NEW YORK TIMES MUSIC REVIEW;
In Praise of the Lord and Fear of
the Reaper, With a Twang
By JON PARELES
Published: May 29, 2004, Saturday
The Great High Mountain Tour had enough songs about
death to rival a Metallica concert and praised the Lord nearly
as often as a church choir when it came to the Beacon
Theater on Thursday night.
The Great High Mountain Tour owes its existence to a soundtrack
auteur: T Bone Burnett,
who produced the music for ''O Brother, Where Art Thou?'' and ''Cold Mountain.'' It's a
sequel to the Down from the Mountain tour that followed ''O Brother,'' and it included songs
and musical performers from both films.
But the tour is less a tie-in than a cultural campaign for the
preservation of rural Southern
music: fiddles, mandolins, banjos, clog-dancers, hymn-singers, even a yodeler. It was a
revue that moved as briskly as a Grand Ole Opry broadcast. In the first half, long-running
groups performed; in the second, group members gathered and recombined to demonstrate
the continuity of the music. Musicians introduced one another in a fine assortment of local
The tour's stars, the bluegrass patriarch Ralph Stanley and the
folky band Alison Krauss and
Union Station, appeared on the ''O Brother'' soundtrack. At 77, Mr. Stanley still has a voice
that is unmatched for its desolate tension and reverent terror. His vocal lines, breaking
suddenly or curling bitterly up or down, are riveting and often chilling. He had to be the final
performer; after him, anyone else would sound trivial.
Ms. Krauss sang in creamy, mournful tones while joking between
songs about the bleak
lyrics; Union Station includes Dan Tyminski, who sang the ''O Brother'' theme, ''I Am a Man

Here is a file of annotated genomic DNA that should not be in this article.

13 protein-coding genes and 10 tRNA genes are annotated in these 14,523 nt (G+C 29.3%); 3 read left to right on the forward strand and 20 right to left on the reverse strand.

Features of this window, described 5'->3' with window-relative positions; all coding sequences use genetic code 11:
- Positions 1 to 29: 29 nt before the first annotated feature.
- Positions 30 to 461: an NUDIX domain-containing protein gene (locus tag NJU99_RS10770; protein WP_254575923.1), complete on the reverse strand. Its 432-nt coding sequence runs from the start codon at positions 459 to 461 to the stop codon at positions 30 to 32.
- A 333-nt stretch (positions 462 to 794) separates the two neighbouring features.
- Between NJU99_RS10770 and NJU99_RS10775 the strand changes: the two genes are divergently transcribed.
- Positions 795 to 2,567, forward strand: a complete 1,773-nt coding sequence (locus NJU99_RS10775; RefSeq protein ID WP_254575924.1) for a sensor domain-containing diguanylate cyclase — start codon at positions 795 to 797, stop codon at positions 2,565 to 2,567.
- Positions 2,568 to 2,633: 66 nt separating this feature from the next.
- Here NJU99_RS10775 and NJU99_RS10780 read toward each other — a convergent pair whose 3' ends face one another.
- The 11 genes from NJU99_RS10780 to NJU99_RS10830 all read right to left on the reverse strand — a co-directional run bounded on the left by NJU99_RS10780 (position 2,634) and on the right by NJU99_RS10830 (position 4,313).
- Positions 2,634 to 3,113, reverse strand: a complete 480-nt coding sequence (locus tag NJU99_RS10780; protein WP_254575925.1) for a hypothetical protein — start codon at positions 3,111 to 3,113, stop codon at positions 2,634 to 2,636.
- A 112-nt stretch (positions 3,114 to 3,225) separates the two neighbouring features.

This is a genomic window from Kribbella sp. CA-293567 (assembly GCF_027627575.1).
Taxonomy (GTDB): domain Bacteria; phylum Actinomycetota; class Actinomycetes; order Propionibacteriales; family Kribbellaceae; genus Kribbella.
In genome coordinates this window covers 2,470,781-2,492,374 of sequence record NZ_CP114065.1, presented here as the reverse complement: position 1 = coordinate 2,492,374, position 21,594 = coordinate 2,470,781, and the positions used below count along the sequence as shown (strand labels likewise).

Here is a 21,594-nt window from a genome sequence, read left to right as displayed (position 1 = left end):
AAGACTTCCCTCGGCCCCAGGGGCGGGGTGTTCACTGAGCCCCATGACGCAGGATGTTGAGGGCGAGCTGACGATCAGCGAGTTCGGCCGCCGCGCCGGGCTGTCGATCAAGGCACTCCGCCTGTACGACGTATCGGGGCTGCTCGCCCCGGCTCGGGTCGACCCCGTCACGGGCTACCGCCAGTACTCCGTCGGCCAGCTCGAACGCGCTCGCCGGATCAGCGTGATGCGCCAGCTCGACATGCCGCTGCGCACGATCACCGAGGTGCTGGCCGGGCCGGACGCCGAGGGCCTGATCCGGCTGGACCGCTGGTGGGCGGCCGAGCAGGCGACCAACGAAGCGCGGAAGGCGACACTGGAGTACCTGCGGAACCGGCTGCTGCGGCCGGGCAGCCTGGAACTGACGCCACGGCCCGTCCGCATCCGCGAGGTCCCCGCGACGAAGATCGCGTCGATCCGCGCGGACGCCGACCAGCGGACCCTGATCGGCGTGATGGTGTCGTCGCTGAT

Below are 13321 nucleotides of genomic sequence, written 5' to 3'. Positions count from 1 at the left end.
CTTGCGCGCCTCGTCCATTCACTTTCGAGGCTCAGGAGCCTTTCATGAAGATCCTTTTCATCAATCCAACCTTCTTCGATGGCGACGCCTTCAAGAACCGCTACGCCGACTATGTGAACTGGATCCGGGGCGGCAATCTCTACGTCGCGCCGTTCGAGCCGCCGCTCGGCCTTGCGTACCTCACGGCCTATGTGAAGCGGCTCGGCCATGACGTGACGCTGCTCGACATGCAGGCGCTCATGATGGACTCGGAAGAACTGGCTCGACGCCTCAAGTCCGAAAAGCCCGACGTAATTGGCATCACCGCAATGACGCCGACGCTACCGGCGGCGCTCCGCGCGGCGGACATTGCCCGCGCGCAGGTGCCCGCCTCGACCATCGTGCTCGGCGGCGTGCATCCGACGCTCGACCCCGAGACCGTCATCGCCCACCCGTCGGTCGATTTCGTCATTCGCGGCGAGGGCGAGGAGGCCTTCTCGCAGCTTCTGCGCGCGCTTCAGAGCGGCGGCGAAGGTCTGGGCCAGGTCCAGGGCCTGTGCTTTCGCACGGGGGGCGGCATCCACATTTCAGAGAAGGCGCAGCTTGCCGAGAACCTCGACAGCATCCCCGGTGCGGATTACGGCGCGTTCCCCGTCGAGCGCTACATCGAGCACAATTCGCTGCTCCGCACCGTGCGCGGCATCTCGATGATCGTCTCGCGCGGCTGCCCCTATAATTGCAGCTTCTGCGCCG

of Constant Sorrow.'' The tour was also a showcase for superb musicians working with less
fanfare to maintain rural Southern styles. There was close-harmony country from the
father-and-daughters group the Whites and from the Cox Family; cozy old-time music from
Norman and Nancy Blake; stark songs and breakneck picking from the old-timey trio of
Dirk Powell, Riley Baugus and Tim Eriksen (whose craggy singing had a streak of Mr.
Stanley in it) and from the Reeltime Travelers, whose fiddler, Heidi Andrade, did some
clog-dancing on a theatrically dusty platform.
There were flashes of instrumental prowess from a 12-year-old
mandolin virtuoso, Sierra
Hull, in a duo with her older brother Cody, 15, and from Jerry Douglas, the longtime Dobro
master of Nashville. Gospel was never far away; the Nashville Bluegrass Band started its
segment with unaccompanied five-part harmony singing. The tone was set by the opener, a
group of Shape Note (or Sacred Harp) singers, continuing a rural church tradition -- with
open harmonies in blaring, nasal voices -- that dates back more than two centuries.
Inevitably the performers touted authenticity, a vexed notion.
The concert's lineup brought
together Mr. Stanley, who forged a tradition; traditionalist bands that hold on to particular
styles, and groups like Union Station and Ollabelle who play acoustic instruments but bring
new styles to old songs. Nearly all of the concert was devoted to just one aspect of rural
music: the somber, devout, mortality-haunted side.
This was an idealized rural music, one that constantly faced tests
of faith and determination
and very rarely joshed or partied. But the concert illuminated its rural existentialism like
sunlight through a stained-glass window.
Published: 05 - 29 - 2004 , Late Edition - Final , Section B ,
Column 1 , Page 7